I’ve always loved the feeling that precedes a thunderstorm. Just before yesterday’s squalls blew through, I left my desk to stand halfway out of the door, savoring the feeling of that heavy wind blowing from every direction and none. I love the way the breeze swirls, obfuscating its direction but carrying a promise that is at once exciting and scary. It’s something that has always energized me— that feeling of the world balancing on the head of a pin. I love the gathering of energy in the air, not unlike a wave beginning to crest as it rushes toward the coastline somewhere near Nags Head; it’s a tangible kind of energy, a collective breathing-in that often sends goosebumps running up and down my arms.
Summertime storms carry that energy, as well. If you were only here in the southern part of heaven for four years (or five, no judgment), you may have missed that feeling. The storms that blew through on Thursday carried a very similar feeling to their later-month cousins; a tension in the air that is almost solid enough to grab a hold of. If you’ve spent even a single basketball season here, you may recognize the feeling I’ve described above, even if you don’t associate it with any weather pattern. If you’ve been in downtown Chapel Hill the day before a Carolina-Duke game, you know exactly the feeling I’ve been talking about. Noticing the extra pep in the steps of folks wearing light blue on Saturday afternoon, you’d be forgiven for thinking there was a storm brewing even if the sky is that perfect shade. There’s a different atmosphere on Franklin Street on the day of the rivalry game. It’s a slow but electric buildup to the main event; another iteration of the best rivalry in sports.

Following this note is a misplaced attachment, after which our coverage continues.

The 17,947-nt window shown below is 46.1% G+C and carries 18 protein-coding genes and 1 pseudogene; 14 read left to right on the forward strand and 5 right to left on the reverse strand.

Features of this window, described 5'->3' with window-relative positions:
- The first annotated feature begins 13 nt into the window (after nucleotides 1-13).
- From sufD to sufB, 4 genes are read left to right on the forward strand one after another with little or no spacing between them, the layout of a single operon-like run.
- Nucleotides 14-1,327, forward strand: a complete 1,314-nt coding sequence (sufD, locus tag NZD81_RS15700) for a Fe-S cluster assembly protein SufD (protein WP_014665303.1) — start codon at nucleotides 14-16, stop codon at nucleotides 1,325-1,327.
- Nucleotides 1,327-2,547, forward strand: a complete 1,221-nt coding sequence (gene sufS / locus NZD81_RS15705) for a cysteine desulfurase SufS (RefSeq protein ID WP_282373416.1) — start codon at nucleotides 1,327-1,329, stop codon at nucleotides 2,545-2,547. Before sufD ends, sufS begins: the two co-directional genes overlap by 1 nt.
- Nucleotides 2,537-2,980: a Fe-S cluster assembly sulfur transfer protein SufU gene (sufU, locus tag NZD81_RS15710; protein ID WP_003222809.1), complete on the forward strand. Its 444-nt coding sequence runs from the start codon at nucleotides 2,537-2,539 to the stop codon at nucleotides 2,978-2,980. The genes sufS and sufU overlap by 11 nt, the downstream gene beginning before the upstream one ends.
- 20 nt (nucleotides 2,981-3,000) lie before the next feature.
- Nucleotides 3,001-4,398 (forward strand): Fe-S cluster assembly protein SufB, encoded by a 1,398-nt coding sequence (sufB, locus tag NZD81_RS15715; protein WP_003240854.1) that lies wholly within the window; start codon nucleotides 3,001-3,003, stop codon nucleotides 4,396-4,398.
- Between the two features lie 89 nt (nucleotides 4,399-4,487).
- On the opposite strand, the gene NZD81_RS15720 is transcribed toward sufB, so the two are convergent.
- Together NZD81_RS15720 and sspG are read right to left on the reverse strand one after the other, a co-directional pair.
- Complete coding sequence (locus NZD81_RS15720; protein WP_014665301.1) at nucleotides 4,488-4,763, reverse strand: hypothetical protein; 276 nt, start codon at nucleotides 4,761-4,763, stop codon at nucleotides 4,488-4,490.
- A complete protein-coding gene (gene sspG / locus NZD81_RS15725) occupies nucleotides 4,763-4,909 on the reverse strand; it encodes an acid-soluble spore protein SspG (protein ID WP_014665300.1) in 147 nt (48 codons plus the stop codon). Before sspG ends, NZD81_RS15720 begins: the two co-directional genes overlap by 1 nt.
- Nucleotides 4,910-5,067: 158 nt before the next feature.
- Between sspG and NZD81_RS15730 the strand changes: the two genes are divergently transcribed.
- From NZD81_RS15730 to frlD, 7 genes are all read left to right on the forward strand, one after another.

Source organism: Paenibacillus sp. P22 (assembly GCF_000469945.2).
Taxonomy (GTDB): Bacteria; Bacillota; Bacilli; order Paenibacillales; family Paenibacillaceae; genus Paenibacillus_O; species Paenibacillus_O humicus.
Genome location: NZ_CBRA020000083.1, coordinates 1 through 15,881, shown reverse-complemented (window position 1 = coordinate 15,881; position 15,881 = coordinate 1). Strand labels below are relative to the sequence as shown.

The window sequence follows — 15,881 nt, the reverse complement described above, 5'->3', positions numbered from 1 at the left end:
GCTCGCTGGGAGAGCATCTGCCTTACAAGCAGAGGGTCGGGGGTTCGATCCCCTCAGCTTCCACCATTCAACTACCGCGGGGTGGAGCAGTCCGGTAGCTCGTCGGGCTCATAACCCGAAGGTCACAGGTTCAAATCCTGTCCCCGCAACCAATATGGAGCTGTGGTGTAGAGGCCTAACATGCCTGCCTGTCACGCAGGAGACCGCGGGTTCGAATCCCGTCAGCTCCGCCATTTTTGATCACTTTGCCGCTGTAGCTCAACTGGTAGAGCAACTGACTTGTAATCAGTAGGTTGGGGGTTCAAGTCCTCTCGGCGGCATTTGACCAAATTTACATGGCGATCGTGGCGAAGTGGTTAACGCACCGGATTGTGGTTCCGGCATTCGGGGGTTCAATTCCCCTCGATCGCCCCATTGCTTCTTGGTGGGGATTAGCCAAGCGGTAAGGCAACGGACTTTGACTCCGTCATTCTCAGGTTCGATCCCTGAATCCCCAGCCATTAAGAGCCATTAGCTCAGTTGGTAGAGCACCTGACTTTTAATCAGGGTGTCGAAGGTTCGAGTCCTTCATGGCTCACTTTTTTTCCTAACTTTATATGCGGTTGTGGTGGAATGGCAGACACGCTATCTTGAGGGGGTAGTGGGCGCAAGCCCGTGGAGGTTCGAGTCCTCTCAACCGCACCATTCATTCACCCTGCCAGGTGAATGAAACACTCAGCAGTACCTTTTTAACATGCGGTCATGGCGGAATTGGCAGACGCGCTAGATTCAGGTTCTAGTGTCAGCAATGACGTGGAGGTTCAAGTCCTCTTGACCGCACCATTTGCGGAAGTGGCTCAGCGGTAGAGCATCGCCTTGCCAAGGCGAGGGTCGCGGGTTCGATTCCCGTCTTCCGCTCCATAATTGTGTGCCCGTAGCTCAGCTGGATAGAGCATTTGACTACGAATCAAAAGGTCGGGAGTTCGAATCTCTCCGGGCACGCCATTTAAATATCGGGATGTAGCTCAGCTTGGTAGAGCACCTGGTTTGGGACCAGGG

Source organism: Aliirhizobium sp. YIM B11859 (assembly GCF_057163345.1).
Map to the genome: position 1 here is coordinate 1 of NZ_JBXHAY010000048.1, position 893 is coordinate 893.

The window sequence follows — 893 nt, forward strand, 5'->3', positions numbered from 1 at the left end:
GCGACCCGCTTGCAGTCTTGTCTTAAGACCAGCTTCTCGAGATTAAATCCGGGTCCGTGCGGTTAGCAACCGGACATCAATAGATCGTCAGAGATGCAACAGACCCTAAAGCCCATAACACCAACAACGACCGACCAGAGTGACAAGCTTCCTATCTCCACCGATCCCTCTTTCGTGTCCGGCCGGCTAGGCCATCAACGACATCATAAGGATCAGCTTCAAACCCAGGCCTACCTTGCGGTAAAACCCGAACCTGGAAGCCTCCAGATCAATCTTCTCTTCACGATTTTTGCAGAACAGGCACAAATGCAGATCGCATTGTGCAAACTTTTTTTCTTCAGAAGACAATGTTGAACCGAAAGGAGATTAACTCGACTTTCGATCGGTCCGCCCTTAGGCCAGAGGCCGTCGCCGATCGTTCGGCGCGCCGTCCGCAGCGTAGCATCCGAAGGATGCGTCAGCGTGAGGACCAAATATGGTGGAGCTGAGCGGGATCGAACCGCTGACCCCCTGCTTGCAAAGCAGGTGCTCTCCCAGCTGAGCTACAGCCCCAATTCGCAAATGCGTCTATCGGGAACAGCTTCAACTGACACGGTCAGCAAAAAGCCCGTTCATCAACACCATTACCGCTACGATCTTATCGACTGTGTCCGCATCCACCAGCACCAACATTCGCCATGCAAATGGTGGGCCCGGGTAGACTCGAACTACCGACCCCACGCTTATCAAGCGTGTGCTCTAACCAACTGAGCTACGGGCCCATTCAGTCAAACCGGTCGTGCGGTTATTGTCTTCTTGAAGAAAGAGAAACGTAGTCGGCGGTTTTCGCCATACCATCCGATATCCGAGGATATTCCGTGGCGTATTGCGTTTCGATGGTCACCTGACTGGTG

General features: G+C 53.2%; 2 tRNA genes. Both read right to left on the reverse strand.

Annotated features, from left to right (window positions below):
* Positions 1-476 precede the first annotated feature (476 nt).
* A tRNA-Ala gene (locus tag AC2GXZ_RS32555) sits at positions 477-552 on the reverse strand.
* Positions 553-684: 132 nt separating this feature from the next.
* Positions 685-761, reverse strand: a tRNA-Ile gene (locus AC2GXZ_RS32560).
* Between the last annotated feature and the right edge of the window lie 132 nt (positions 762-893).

I’ve been lucky enough to live most of my life in and around Chapel Hill. The energy that the town has before these games is unlike anything else in the world of sports, and like the feeling before a storm, which to me has always been so similar, I absolutely love it. Game on.